Optical path length OPL is the product of the geometric distance d and the refractive index of the medium n (OPL = d ∙ n). Consequently, either the distance between ROST and RPE becomes shorter after light stimulation and, thus, the volume of the subretinal space smaller, or the refractive index of the subretinal space decreases. The refractive index of water is approximately 1.3323, which we assume as the lower bound of possible refractive indices of the subretinal space after light stimulation. To achieve the observed decrease in optical path length of 13.5% via a decrease in refractive index, the refractive index before light stimulation would have to be 1.54, similar to the one of pure sodium chloride (NaCl)24. The reported refractive index of the outer photoreceptor segments is 1.408 in rods25. Since the subretinal space is a type of extracellular space26, we assume the refractive index to be lower than that of the outer segments. In OCT, for a reflection to occur, the refractive indices of two bordering media have to be different. Therefore, 1.408 is the upper bound for possible refractive indices of the subretinal space in baseline conditions. Otherwise, the reflective band at the outer segment tips would not be formed. Consequently, the optical path length change, potentially caused by a shift in refractive index, constitutes at most 38% of the measured change. Therefore, the difference in geometric distance has to account for at least 62% of the reported change. A graphical visualization of the process is depicted in Fig. 2. To further investigate this hypothesis in the future, experimental information about the optical properties could be gained by using the method proposed by Almasian et al. on smaller shifts induced by a lower exposure to the stimulation light27.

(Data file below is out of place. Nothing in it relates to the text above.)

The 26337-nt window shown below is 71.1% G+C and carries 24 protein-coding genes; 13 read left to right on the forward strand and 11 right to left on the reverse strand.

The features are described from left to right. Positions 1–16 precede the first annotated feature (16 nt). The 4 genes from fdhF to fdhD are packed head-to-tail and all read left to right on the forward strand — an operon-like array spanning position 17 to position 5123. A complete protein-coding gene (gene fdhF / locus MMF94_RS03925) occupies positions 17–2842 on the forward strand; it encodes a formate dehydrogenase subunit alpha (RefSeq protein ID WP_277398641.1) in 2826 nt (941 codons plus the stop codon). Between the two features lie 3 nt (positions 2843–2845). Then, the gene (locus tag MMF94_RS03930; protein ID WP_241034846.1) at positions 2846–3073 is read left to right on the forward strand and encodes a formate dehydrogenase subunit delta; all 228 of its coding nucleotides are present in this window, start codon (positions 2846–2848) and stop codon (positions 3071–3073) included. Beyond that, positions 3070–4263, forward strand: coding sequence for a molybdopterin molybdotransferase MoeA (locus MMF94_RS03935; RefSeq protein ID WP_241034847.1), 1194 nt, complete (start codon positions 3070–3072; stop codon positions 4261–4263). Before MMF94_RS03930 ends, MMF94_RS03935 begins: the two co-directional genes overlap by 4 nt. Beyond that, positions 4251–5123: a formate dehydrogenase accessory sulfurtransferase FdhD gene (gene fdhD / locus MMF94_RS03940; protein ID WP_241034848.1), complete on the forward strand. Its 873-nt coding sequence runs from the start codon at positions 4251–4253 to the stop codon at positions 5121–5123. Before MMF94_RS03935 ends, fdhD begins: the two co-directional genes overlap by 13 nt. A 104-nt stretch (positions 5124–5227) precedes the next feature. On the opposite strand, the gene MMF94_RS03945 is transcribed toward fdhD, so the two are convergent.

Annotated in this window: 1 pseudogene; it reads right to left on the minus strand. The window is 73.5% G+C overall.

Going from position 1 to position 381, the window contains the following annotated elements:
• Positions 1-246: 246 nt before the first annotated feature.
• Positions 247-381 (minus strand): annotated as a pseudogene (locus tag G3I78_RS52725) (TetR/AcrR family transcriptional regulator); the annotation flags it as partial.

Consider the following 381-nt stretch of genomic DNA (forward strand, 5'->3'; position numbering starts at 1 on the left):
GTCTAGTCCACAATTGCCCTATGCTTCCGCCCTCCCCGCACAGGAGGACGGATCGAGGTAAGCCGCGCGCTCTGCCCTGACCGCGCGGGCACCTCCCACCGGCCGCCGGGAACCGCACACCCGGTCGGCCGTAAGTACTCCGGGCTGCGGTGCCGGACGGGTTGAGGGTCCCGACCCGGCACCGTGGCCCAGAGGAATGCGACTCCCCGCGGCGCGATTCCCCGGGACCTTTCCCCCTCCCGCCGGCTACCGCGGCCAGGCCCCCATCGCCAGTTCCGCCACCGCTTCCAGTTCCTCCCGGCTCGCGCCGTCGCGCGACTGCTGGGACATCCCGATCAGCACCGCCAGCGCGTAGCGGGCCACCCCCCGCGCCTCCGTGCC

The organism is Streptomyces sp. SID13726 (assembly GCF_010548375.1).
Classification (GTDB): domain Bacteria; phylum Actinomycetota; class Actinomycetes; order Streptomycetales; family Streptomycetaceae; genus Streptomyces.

Influence of the stimulus spectrum on the measurement results
In an effort to investigate the influence of the spectrum used for light stimulation, the measurement series was repeated in the same subject using a fundus camera that provided the same luminance as the previous device but emitted a spectrum with a larger proportion in the infrared region and, thus, a different radiance. The observed changes were similar to the first measurement series, but the maximum change in length was smaller and amounted to 3.73 μm (8.7%).
Thermal effects do not contribute to the change